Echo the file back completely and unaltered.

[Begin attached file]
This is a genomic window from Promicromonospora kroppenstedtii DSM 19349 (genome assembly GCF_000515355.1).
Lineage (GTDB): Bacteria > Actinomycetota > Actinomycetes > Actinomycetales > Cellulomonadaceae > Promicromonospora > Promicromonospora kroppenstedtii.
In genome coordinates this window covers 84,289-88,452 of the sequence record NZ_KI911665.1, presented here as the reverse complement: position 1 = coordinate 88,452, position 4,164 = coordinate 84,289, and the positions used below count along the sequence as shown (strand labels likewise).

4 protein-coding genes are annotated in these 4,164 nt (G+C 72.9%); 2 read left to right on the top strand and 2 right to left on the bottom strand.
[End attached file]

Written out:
This is a genomic window from Promicromonospora kroppenstedtii DSM 19349 (genome assembly GCF_000515355.1).
Lineage (GTDB): Bacteria > Actinomycetota > Actinomycetes > Actinomycetales > Cellulomonadaceae > Promicromonospora > Promicromonospora kroppenstedtii.
In genome coordinates this window covers 84,289-88,452 of the sequence record NZ_KI911665.1, presented here as the reverse complement: position 1 = coordinate 88,452, position 4,164 = coordinate 84,289, and the positions used below count along the sequence as shown (strand labels likewise).

4 protein-coding genes are annotated in these 4,164 nt (G+C 72.9%); 2 read left to right on the top strand and 2 right to left on the bottom strand.